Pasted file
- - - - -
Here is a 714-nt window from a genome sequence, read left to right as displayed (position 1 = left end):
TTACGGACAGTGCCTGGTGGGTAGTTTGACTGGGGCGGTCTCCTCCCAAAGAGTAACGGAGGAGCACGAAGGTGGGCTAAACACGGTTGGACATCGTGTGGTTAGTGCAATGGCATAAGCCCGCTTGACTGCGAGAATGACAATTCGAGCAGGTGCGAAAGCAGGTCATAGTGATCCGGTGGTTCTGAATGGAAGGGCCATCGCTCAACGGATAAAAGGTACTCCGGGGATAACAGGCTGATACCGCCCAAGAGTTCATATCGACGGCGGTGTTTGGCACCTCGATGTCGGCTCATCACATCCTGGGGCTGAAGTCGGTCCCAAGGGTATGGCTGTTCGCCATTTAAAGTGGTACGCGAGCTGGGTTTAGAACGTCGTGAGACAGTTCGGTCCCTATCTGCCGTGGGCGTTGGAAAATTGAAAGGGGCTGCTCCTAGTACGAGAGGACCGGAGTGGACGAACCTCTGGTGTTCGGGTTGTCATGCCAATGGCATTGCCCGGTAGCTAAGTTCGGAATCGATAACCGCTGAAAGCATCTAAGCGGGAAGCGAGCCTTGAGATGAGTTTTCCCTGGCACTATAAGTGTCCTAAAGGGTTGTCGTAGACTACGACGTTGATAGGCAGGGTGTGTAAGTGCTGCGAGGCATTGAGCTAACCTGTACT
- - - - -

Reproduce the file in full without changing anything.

Here is a 714-nt window from a genome sequence, read left to right as displayed (position 1 = left end):
TTACGGACAGTGCCTGGTGGGTAGTTTGACTGGGGCGGTCTCCTCCCAAAGAGTAACGGAGGAGCACGAAGGTGGGCTAAACACGGTTGGACATCGTGTGGTTAGTGCAATGGCATAAGCCCGCTTGACTGCGAGAATGACAATTCGAGCAGGTGCGAAAGCAGGTCATAGTGATCCGGTGGTTCTGAATGGAAGGGCCATCGCTCAACGGATAAAAGGTACTCCGGGGATAACAGGCTGATACCGCCCAAGAGTTCATATCGACGGCGGTGTTTGGCACCTCGATGTCGGCTCATCACATCCTGGGGCTGAAGTCGGTCCCAAGGGTATGGCTGTTCGCCATTTAAAGTGGTACGCGAGCTGGGTTTAGAACGTCGTGAGACAGTTCGGTCCCTATCTGCCGTGGGCGTTGGAAAATTGAAAGGGGCTGCTCCTAGTACGAGAGGACCGGAGTGGACGAACCTCTGGTGTTCGGGTTGTCATGCCAATGGCATTGCCCGGTAGCTAAGTTCGGAATCGATAACCGCTGAAAGCATCTAAGCGGGAAGCGAGCCTTGAGATGAGTTTTCCCTGGCACTATAAGTGTCCTAAAGGGTTGTCGTAGACTACGACGTTGATAGGCAGGGTGTGTAAGTGCTGCGAGGCATTGAGCTAACCTGTACT